Senate steps down bills on grazing, cites constitutional limitations
• Outrage at FG’s planned dialogue with armed Fulani herdsmen
The Senate yesterday stepped down three bills on the controversial issue of grazing in the country.
They are: “A Bill for an Act to Provide for the Establishment of Grazing Areas Management Agency and Other Related Matters 2016”, sponsored by Senator Rabiu Kwankwaso (APC, Kano Central); “A Bill for an Act to Provide for the Establishment of National Ranches Commission for the Regulation, Management, Preservation and Control of Ranches and Connected Purposes 2016”, sponsored by Senator Barnabas Gemade (APC, Benue North-East); and “A Bill for an Act to Control the Keeping and Movement of Cattle in Nigeria and Other Related Matters 2016”, sponsored by Senator Chukwuka Utazi (PDP, Enugu North).
The Deputy Senate President, Ike Ekweremadu, said the Senate lacked the constitutional authority to legislate on the issues.
He said: “I believe the matter here concerns everybody, given the level of carnage and conflict going on in different states. So, I feel the concern of my colleagues. But, unfortunately, we do not have powers to legislate on matters relating to livestock in this Assembly. It is a matter reserved for the states.
“I believe that both the bills for Kwankwaso, Gemade and Utazi are beyond the reach of this National Assembly and should, accordingly, be withdrawn, so that the states, under the constitution, would be able to deal with the matters which the constitution has prescribed for them. I will like to see somebody show me anywhere on the exclusive list or concurrent list that has given us powers to legislate on this matter because they are not in existence.”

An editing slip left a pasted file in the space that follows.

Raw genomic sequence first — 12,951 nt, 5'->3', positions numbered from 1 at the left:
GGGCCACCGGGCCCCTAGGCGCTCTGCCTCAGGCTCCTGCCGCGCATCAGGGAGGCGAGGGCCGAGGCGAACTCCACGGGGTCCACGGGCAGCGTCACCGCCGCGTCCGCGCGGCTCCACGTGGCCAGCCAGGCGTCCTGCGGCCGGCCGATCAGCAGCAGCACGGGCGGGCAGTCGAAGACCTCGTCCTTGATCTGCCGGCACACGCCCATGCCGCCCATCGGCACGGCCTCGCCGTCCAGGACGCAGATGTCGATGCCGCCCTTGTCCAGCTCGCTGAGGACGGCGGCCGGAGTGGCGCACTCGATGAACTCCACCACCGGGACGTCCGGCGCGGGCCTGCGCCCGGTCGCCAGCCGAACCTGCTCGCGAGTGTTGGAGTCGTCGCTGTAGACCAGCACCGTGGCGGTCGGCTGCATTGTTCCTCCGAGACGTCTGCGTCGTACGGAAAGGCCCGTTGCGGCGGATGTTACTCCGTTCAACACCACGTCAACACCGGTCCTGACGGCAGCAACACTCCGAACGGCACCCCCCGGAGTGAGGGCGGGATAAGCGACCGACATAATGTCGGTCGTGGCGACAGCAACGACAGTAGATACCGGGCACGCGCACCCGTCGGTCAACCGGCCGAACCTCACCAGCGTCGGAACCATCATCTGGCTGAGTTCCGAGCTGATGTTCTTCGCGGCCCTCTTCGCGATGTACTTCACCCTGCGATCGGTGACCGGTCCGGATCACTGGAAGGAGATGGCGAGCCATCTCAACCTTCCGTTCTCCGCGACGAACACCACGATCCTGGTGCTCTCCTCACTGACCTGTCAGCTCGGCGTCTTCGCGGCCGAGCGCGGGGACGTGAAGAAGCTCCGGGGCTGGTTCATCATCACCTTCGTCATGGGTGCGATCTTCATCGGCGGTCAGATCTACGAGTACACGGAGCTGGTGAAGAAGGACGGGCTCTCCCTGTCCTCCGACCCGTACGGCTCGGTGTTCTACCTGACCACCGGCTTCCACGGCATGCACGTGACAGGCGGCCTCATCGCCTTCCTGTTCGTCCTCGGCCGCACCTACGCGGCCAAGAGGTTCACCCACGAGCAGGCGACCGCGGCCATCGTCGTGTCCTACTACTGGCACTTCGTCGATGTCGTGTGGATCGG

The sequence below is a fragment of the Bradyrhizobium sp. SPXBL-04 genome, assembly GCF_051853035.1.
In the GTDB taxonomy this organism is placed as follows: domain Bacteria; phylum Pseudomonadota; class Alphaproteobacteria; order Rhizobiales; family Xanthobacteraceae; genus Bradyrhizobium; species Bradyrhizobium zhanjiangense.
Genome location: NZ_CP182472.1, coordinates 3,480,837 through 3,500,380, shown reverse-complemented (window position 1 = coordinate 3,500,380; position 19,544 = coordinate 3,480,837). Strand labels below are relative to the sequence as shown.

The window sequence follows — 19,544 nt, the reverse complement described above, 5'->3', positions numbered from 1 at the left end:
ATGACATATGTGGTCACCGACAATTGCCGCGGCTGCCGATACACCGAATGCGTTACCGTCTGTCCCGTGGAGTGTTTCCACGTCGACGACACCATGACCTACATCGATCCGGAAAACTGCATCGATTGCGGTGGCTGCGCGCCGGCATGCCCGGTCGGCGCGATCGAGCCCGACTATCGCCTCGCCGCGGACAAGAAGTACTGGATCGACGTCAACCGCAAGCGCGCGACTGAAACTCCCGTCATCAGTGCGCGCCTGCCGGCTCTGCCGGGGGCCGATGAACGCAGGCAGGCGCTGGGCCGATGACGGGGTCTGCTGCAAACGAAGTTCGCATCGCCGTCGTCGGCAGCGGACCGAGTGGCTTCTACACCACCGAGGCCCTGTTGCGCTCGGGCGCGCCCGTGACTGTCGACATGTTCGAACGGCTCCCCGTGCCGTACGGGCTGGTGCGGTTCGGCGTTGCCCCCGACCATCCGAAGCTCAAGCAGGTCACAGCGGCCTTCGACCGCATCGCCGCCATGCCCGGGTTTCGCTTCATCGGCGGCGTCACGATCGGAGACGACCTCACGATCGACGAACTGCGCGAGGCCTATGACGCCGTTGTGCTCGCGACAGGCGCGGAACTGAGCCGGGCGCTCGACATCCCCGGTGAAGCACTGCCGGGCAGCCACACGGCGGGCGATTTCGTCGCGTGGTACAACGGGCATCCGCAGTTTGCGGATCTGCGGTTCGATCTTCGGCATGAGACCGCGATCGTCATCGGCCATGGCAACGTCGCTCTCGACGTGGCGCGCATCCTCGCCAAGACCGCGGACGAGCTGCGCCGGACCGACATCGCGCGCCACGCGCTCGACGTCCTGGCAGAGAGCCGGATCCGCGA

Supporting Ekweremadu’s position, Senate Leader, Ali Ndume, questioned the necessity of any further debate.
He said: “The point that the Deputy Senate President raised is a very important one. First, if we don’t have the power to make laws, I think there is no need to even start arguing about it.”
He, however, added: “What we now know before us, to be very candid, is just the heading of the bill, which attracted us. We should hear them out on the merits, if that is possible. But if we don’t have the powers to do it, then we just waste our time. But if we have, I think we should listen to the merits and principles.”
Senate President Bukola Saraki disclosed he had already held a discussion with sponsors of the bills, urging them to harmonise their positions and present a uniform document.
“It is clear from the discussion today that it is not so. And my view is that since the basis by which they came on the Order Paper has changed, the way forward is for us to step it down from the Order Paper of today. I will want the Leader to move that we step it down from the Order Paper of today to another legislative day,” he said.
Meanwhile, Human Rights Writers Association of Nigeria (HURIWA) has criticised the Federal Government for choosing to dialogue with armed Fulani attackers.
It asked: “How does a civilised government intend to dialogue with murderers who have destroyed such farming communities as Agatu in Benue State, Godogodo in Southern Kaduna State, and have raided communities in Kogi, Enugu, Abia, Delta and most of Middle Belt states of Plateau and Tarawa?”
The group’s statement follows constitution by the Minister of Interior Abdulrahman Dambazau on Monday of a committee to resolve clashes between the Fulani and farmers.
“This time-wasting and money-guzzling committee is totally unlawful and amounts to an attempt to usurp the legal functions of law enforcement authorities, like the police and attorneys-general, where such killings have occurred.”
HURIWA dismissed the action as an attempt to provide soft landing to outlaws who disguised as herdsmen and caused the deaths of thousands of Nigerians and destroyed property and crops worth billions of naira.
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